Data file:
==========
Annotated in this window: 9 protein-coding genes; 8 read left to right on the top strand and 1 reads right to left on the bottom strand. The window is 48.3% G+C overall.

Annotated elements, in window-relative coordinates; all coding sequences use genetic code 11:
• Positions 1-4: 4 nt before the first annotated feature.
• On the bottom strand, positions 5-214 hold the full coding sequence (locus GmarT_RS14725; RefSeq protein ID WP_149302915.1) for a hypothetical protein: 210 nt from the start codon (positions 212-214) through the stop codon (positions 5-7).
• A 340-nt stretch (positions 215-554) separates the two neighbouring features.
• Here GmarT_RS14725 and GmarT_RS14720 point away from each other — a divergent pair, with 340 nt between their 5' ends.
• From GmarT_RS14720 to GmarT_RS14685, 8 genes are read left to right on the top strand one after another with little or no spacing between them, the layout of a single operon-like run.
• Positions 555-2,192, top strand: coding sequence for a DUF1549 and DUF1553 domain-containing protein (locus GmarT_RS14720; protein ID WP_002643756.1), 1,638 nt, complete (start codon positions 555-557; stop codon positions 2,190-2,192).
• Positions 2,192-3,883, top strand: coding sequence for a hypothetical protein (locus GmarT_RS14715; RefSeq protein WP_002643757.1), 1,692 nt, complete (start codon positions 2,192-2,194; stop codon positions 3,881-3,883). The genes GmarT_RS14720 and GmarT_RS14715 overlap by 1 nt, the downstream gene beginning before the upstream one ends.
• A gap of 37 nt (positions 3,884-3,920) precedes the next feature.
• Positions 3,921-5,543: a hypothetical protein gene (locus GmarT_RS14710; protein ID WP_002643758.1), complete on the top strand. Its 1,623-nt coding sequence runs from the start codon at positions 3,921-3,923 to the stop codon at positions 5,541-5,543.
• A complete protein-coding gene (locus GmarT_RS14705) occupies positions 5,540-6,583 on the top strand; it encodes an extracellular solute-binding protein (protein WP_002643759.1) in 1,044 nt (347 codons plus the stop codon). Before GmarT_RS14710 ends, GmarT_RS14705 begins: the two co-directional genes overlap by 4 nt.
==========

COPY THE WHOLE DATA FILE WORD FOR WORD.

Annotated in this window: 9 protein-coding genes; 8 read left to right on the top strand and 1 reads right to left on the bottom strand. The window is 48.3% G+C overall.

Annotated elements, in window-relative coordinates; all coding sequences use genetic code 11:
• Positions 1-4: 4 nt before the first annotated feature.
• On the bottom strand, positions 5-214 hold the full coding sequence (locus GmarT_RS14725; RefSeq protein ID WP_149302915.1) for a hypothetical protein: 210 nt from the start codon (positions 212-214) through the stop codon (positions 5-7).
• A 340-nt stretch (positions 215-554) separates the two neighbouring features.
• Here GmarT_RS14725 and GmarT_RS14720 point away from each other — a divergent pair, with 340 nt between their 5' ends.
• From GmarT_RS14720 to GmarT_RS14685, 8 genes are read left to right on the top strand one after another with little or no spacing between them, the layout of a single operon-like run.
• Positions 555-2,192, top strand: coding sequence for a DUF1549 and DUF1553 domain-containing protein (locus GmarT_RS14720; protein ID WP_002643756.1), 1,638 nt, complete (start codon positions 555-557; stop codon positions 2,190-2,192).
• Positions 2,192-3,883, top strand: coding sequence for a hypothetical protein (locus GmarT_RS14715; RefSeq protein WP_002643757.1), 1,692 nt, complete (start codon positions 2,192-2,194; stop codon positions 3,881-3,883). The genes GmarT_RS14720 and GmarT_RS14715 overlap by 1 nt, the downstream gene beginning before the upstream one ends.
• A gap of 37 nt (positions 3,884-3,920) precedes the next feature.
• Positions 3,921-5,543: a hypothetical protein gene (locus GmarT_RS14710; protein ID WP_002643758.1), complete on the top strand. Its 1,623-nt coding sequence runs from the start codon at positions 3,921-3,923 to the stop codon at positions 5,541-5,543.
• A complete protein-coding gene (locus GmarT_RS14705) occupies positions 5,540-6,583 on the top strand; it encodes an extracellular solute-binding protein (protein WP_002643759.1) in 1,044 nt (347 codons plus the stop codon). Before GmarT_RS14710 ends, GmarT_RS14705 begins: the two co-directional genes overlap by 4 nt.